Shingon strongly emphasizes both literal rebirth and karma, from page one (literally, I'm referring to a new Shingon English manual that will appear next month). I know of not a single Shingon priest who denies either, including those in the "upper echelons and leadership" of both Koyasan Shingon Buddhism and Koyasan University. The widespread belief is also that Kukai (born 774) himself was Amoghavajra's reincarnation (died 774), and that Huiguo and Kukai alternated appearing in the world as teacher and master for many generations for the benefit of living beings. There are other stories of that type. And the depth of importance and repeated appearance in standard Shingon texts, classical and modern, for all levels of practitioners, of rebirth and karma is undeniable.
Huseng seemed to imply that Shingon does not teach these things, so I would like to make that record straight first. It does, in the traditional way. I don't know what Zen or anything else teaches, but Shingon is not Zen. Perhaps someone else will speak for Zen in Japan.
Huseng states "If you want to do Shingon you'll have to learn at least two new languages and live in Japan, or possibly Taiwan. To practise it also requires ordination." He doesn't recognize my own work over several years now to prepare a complete series of manuals and training materials for a full and formally recognized Shingon training program in English, some already published, the rest to be published within the next two years. Some members here have seen the published material already. This publishing project is run by Kongobuji temple, the temple I work at and the head temple of Koyasan Shingon Buddhism. Also Koyasan Shingon Buddhism's unstinting efforts to establish a new and directly operated training center in the US that will begin operation this year (formal announcement forthcoming), with additional new US centers opening afterwards. The training in these centers using these English materials will be formally recognized and recorded by Koyasan Shingon Buddhism.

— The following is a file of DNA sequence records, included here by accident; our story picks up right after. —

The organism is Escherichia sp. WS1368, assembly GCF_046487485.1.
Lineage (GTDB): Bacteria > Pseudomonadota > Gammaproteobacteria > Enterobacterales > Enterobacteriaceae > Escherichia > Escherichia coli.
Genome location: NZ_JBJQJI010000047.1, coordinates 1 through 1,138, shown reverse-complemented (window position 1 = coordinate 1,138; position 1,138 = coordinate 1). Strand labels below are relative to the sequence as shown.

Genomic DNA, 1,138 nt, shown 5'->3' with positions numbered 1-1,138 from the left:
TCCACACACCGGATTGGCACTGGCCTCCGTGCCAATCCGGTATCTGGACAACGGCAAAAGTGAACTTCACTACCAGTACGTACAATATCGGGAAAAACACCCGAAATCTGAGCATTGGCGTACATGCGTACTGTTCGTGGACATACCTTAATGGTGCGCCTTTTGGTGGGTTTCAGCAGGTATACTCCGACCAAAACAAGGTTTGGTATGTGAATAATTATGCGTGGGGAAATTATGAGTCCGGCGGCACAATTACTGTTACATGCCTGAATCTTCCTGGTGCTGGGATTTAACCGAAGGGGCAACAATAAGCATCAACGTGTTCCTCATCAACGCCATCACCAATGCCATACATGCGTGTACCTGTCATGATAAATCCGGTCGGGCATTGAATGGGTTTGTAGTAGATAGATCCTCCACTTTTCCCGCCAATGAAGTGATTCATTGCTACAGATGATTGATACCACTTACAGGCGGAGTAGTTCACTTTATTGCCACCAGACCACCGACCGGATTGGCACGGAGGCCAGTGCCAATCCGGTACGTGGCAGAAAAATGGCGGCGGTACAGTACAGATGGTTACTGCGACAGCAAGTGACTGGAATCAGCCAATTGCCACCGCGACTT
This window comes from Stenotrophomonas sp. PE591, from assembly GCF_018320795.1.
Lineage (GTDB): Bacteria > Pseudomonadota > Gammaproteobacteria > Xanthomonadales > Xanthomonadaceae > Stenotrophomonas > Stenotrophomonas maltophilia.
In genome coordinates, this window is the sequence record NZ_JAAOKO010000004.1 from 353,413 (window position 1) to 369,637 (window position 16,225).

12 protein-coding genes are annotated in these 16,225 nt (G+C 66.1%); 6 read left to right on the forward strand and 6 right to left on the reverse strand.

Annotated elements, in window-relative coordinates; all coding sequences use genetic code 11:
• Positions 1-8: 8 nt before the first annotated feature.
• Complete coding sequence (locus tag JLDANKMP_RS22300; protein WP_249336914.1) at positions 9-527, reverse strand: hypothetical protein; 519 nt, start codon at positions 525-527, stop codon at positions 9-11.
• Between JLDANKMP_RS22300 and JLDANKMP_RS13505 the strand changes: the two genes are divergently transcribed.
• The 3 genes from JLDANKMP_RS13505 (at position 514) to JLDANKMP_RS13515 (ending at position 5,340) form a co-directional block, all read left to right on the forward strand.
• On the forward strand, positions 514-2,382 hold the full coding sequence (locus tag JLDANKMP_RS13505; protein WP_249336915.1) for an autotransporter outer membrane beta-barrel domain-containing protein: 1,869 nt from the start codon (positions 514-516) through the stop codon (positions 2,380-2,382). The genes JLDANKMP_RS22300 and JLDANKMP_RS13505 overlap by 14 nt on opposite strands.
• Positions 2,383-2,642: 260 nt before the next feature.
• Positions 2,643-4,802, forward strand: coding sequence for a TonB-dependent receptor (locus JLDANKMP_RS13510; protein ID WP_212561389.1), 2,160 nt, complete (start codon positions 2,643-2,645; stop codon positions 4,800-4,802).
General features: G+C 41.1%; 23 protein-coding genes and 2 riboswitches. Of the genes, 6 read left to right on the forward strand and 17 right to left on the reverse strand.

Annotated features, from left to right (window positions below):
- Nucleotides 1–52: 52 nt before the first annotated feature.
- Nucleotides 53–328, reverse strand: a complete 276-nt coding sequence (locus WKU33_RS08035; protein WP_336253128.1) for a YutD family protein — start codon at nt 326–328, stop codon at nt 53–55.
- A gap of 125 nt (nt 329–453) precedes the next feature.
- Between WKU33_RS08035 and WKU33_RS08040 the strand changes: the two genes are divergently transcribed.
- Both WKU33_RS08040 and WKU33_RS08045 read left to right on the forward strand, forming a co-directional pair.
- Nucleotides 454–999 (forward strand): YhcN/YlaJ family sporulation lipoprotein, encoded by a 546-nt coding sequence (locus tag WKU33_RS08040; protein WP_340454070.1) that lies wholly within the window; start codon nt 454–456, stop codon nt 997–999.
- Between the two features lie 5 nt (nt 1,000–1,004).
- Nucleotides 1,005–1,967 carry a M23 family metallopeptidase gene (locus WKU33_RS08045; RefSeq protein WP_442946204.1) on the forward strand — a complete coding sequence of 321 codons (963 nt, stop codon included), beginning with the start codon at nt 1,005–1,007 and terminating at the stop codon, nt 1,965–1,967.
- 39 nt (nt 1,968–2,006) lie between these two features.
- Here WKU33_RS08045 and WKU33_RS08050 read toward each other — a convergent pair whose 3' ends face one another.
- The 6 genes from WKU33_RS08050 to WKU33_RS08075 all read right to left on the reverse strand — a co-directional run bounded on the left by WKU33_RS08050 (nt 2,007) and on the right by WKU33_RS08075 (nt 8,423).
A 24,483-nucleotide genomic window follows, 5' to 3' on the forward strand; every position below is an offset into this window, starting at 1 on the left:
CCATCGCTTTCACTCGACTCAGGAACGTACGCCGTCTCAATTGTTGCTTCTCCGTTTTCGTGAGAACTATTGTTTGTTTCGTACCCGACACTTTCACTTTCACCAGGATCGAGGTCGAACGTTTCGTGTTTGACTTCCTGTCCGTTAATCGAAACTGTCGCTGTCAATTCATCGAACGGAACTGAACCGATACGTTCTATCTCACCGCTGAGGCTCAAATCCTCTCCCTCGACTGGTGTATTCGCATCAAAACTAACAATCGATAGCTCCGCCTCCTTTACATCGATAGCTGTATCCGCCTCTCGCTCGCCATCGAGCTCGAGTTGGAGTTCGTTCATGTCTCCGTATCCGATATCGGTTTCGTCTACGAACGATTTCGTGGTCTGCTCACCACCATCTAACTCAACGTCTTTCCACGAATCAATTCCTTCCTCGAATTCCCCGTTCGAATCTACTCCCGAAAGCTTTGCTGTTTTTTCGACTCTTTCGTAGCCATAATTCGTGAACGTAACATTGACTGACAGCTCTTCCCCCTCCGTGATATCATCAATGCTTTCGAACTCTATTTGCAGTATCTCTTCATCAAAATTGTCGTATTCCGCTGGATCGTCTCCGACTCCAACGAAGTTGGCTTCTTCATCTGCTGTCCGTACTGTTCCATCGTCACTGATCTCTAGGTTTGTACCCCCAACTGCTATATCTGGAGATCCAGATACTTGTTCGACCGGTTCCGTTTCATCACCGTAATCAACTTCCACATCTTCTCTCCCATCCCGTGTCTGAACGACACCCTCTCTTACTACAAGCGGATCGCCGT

Huseng appreciates East Asian culture, but perhaps only when it suits him? I refer to his statement that ordination is required to study Shingon formally. This is absolutely true. As he also well knows (and tells us so often), it is not a fully monastic ordination. It is essentially a fundamental commitment as a lay person (meaning a non-Vinaya holder) to the Shingon path. Is it wrong to ask for a serious and tangible commitment from people before undertaking the very demanding process (for all parties) of formal training? East Asian culture typically requires people to jump through hoops to make progress in any traditional field. You don't get anything worthwhile or authentic just by walking in off the street and asking for it, and particularly not by demanding it. On the other hand, if you are humble, patient, persevering, respectful and play by the rules Shingon Buddhism makes for its own training regimen, you will get everything that there is to offer according to a regular curriculum, nothing held back unless you create problems for yourself. And everything available in English very soon.